The McCallum is not considered a museum.  It is a performing arts theatre.  As such Howdy had been taken out several times and used by a puppeteer to entertain kids during an annual family funday at the McCallum.  According to Norman and De Zon, there was negative feedback and the kids were apparently scared.  Howdy has not been used since then.  As a side note, De Zon and Norman stated that they were aware of a Howdy at the COD Foundation.  The foundation was contacted and they too advised that there had been visitors at the foundation that had expressed that they too were scared of Howdy even though it was not a handmade marionette, but rather a commercially made plastic Howdy.  The plexiglass cases used to house Howdy Doody and Madame.  The plexiglass itself is not UV proof but is in an office with low lighting.  The cases were not completely glued shut since the marionettes have been taken out several times and thus any off-gassing would have been negligible while the cases were open.  Finally, the McCallum was not aware of the condition that a photo of Velma was to be displayed with Howdy and Madame.  They have since been given a photo of Velma and Howdy and hopefully will have that photo available with the marionettes.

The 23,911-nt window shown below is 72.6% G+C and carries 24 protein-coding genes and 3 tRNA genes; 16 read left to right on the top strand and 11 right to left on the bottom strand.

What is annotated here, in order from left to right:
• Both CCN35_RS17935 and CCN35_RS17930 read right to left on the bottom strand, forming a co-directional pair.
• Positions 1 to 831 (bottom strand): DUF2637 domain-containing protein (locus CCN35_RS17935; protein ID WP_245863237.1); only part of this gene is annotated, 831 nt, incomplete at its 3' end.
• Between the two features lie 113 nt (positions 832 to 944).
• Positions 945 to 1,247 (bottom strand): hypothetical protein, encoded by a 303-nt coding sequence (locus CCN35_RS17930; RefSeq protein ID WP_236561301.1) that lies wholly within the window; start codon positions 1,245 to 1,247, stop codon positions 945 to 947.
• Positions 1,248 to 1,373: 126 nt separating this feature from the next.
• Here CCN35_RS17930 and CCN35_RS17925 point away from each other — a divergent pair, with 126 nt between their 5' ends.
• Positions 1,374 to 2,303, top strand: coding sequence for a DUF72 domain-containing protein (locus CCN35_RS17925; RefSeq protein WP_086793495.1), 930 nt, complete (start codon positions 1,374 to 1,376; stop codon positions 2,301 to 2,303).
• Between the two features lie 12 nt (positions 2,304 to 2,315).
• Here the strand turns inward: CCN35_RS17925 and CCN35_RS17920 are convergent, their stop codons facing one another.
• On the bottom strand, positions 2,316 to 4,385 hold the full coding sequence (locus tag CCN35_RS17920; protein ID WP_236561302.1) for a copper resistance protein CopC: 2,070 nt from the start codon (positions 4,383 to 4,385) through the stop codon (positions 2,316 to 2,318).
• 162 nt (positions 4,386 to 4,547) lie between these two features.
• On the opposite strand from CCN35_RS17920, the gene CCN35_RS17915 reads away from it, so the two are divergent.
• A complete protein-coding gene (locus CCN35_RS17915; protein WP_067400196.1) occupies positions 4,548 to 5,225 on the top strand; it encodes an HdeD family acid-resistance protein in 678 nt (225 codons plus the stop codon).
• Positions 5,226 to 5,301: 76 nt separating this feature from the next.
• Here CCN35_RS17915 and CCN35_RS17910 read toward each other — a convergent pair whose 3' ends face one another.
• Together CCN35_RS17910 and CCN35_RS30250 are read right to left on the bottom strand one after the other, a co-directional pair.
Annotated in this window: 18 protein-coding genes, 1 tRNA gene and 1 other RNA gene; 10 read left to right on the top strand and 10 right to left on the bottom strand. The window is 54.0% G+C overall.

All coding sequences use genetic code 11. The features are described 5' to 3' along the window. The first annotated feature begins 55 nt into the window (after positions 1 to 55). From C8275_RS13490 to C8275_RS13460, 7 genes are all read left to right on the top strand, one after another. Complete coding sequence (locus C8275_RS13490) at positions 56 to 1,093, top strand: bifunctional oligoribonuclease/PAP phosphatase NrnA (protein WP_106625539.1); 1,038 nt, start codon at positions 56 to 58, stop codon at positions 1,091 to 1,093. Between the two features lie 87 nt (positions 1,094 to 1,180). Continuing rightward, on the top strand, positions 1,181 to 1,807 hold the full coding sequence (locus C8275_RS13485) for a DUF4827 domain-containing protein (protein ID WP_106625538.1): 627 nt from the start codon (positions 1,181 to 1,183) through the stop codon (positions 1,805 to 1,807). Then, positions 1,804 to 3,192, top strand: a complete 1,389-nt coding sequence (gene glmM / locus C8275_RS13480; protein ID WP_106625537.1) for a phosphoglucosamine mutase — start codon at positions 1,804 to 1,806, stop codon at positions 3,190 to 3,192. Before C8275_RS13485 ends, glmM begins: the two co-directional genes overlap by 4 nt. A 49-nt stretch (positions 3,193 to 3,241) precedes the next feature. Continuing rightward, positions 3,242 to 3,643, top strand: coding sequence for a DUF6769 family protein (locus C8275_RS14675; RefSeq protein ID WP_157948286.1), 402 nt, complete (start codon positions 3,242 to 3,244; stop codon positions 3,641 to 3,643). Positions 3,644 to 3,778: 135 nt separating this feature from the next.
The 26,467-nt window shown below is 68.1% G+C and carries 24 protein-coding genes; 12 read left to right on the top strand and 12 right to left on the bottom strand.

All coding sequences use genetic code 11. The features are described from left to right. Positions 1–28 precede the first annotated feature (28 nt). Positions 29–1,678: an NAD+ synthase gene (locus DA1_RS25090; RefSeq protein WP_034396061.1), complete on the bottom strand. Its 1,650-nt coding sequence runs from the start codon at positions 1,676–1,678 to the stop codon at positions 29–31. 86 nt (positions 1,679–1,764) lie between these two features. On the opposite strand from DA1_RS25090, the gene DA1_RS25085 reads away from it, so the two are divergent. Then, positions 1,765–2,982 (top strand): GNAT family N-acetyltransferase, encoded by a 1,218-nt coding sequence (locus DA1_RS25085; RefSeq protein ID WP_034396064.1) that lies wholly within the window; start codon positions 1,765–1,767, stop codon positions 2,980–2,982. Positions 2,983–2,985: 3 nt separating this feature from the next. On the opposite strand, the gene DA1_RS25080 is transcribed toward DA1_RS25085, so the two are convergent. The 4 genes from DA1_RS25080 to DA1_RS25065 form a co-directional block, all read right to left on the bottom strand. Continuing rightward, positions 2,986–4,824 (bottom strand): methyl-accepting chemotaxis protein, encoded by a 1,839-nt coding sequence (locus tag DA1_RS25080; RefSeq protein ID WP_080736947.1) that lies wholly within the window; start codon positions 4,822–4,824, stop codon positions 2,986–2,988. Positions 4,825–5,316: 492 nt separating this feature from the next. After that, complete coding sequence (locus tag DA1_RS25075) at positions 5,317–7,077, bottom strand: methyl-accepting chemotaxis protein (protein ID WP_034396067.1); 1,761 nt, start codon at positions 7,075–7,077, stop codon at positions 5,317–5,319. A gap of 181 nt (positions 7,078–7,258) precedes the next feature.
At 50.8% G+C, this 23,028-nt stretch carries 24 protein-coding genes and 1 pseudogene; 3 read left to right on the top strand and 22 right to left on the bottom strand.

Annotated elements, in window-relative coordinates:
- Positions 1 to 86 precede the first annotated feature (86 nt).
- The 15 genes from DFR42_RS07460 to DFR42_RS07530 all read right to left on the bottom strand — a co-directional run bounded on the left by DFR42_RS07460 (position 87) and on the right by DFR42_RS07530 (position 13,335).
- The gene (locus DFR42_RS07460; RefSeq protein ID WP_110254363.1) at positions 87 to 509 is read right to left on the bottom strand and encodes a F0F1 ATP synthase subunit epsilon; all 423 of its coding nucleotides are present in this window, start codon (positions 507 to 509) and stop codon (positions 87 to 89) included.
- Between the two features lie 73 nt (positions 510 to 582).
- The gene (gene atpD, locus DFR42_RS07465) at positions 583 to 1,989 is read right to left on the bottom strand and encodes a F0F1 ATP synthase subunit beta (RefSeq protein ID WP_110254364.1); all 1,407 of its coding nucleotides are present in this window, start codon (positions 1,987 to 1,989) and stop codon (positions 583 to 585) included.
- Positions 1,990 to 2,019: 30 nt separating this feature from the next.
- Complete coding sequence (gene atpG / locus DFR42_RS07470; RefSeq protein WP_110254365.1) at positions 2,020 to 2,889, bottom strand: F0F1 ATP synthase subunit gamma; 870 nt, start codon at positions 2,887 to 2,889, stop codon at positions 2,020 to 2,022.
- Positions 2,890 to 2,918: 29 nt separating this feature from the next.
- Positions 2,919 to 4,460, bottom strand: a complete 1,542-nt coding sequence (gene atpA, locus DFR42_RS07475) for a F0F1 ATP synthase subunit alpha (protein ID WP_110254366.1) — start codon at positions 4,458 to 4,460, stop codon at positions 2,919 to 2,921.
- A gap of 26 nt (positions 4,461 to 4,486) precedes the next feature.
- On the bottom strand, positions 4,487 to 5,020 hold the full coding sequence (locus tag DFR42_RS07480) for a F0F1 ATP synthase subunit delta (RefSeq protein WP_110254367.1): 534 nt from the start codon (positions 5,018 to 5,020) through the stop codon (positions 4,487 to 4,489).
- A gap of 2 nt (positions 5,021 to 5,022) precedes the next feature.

Howdy Doody: Unanswered Questions Resolved

Velma with Howdy at COD Foundation

Tessa Goss, a long time friend of Velma, was again contacted for her thoughts on the final resting place of Howdy Doody and Madame.  Goss advised that she was present at the time when Beach gave the marionettes to Giatas.  She stated, “Velma was a most special and talented woman.  Her collection was ahead of her time.”  Goss was also disappointed that Howdy and Madame were not being displayed as was promised.

Although Howdy and Madame are currently available for viewing, by appointment only, some are disappointed that they are not displayed as originally discussed.

Whether you are a baby boomer or a millennial, Howdy Doody is a part of Americana. If given the opportunity, take the kids to see something that will always be a part of American history.











Image Sources

  • Howdy Doody: McCallum Theatre